A Steenson penalty put Exeter 12 points clear, only for Woodward to claim his second try with 15 minutes left and lift Gloucester to within striking range.

But Exeter closed out the game with skipper Yeandle’s try – they were also helped by a yellow card for Gloucester prop Josh Hohneck – and Williams’ touchdown secured a five-point maximum after Hudson crossed for Gloucester.

Ulster 30-15 Scarlets

Ulster boosted their hopes of European Champions Cup qualification with a bonus-point 30-15 win over the Scarlets to bring them a maximum 10 points from their back-to-back clashes with the Welsh side.

Cooney was the star man, scoring 15 points for Ulster

John Cooney scored 15 points of Ulster’s total with the bonus-point try, two conversions and two penalties, while second row Iain Henderson bagged two tries with Jacob Stockdale also crossing.

The five points Ulster claimed the same from last week’s meeting at Parc y Scarlets – brought Ulster level on points with Pool Four leaders Racing 92 ahead of their game with Leicester Tigers and ended bottom side Scarlets’ already slim chances of making the last eight.

Ulster led 10-3 at half-time and though the Scarlets, through a Jonathan Davies try, levelled things up, Dan McFarland’s side pushed on with Stockdale, Henderson – bagging his second – and Cooney crossing.

On a miserable evening of swirling wind and rain at the Kingspan, Ulster got the scoreboard moving early when Scarlets skipper Ken Owens was penalised for not rolling away and Cooney landed his first penalty after eight minutes.

Will Addison then crossed the Scarlets line on 13 minutes following a cross-kick from Billy Burns and assist from Henry Speight only for the score to be ruled out for a forward pass.

Speight then went close to scoring himself on 24 minutes but he failed to gather the ball from Addison’s kick through. Ulster had a penalty, though, and put huge pressure on the Scarlets which resulted in prop Wyn Jones being yellow-carded for illegally playing the ball.

Ulster increased the pressure, going for scrums off a series of penalties before Henderson was driven over at the posts on 32 minutes. Cooney converted to put the home side 10-0 up.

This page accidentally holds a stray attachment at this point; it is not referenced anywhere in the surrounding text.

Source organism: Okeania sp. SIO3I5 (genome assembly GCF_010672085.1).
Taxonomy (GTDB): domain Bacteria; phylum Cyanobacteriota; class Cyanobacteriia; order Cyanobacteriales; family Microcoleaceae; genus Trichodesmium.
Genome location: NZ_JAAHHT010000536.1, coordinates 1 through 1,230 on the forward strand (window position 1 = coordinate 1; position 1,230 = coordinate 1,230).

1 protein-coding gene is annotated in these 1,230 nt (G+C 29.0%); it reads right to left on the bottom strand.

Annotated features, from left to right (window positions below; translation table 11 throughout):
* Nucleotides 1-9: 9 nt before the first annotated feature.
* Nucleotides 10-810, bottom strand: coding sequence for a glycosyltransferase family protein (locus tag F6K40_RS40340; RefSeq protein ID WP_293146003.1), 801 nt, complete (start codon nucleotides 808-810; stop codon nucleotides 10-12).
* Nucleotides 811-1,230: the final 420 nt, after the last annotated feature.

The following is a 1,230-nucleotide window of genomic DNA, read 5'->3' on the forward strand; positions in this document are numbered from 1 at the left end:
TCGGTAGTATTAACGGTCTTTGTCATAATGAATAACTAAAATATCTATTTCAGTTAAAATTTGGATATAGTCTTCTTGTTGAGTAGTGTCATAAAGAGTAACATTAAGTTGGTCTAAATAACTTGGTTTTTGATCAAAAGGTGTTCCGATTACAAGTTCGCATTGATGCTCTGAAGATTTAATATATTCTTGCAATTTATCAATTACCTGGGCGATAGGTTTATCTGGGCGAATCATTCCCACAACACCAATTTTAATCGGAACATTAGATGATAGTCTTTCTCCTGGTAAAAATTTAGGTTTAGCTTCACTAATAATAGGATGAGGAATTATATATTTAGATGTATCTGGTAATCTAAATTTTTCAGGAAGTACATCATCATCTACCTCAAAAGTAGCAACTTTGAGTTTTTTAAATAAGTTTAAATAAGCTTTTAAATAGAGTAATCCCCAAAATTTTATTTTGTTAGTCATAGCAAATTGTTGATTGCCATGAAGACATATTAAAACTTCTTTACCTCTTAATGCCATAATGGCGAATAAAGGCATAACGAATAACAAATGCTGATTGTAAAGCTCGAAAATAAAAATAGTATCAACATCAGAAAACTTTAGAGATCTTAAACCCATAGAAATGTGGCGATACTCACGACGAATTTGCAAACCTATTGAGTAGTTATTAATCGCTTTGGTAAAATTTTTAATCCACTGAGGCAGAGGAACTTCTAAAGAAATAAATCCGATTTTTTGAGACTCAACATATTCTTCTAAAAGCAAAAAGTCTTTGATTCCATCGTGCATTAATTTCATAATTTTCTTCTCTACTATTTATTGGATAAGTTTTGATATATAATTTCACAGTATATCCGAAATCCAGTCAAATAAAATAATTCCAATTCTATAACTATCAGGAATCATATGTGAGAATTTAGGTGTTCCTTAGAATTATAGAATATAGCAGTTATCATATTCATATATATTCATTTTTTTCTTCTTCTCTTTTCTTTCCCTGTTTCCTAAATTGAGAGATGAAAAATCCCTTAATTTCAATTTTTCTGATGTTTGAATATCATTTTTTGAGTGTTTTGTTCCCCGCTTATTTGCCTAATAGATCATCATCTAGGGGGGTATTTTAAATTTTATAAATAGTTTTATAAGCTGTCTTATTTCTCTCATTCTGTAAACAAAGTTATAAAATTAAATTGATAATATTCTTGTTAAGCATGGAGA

Rhys Patchell’s 38th-minute penalty gave the visitors their first points just before Jones’ return from the bin and the half ended with Ulster leading 10-3 with the conditions having seemingly favoured them in the first half.

Eight minutes after the restart, the game exploded into life when Gareth Davies intercepted a pass on his own line and after running into Ulster’s half his cross-kick was pounced on by Jonathan Davies after Speight and Steff Evans had overrun the ball.

Patchell converted to tie the scores and the visitors were right back in the game.

But Ulster responded immediately when Burns’ chip over the top was latched onto by Stockdale who beat two defenders to touch down.

Cooney missed the difficult conversion and Ulster now led 15-10 which became 18-10 when he kicked a 57th-minute penalty.

Five minutes later and Henderson had his second when he powered over from close range after good work by Stuart McCloskey. Cooney’s conversion took Ulster’s lead to 25-10.

The bonus-point score came in the 67th minute when Rory Best – who became Ulster’s most capped player in Europe by making his 72nd appearance – drove off a maul to the line before Cooney followed up to score though he failed with the difficult conversion.
Scarlets managed a consolation score from Tom Pyride in the 78th minute which went unconverted.

European Champions Cup: Two mistakes from Freddie Burns costs Bath game against Toulouse, Exeter and Munster play out tense draw plus more

13 Oct

The European Champions Cup is back for another season and it was certainly a day to remember.

Here is the best of Saturday’s action from the competition.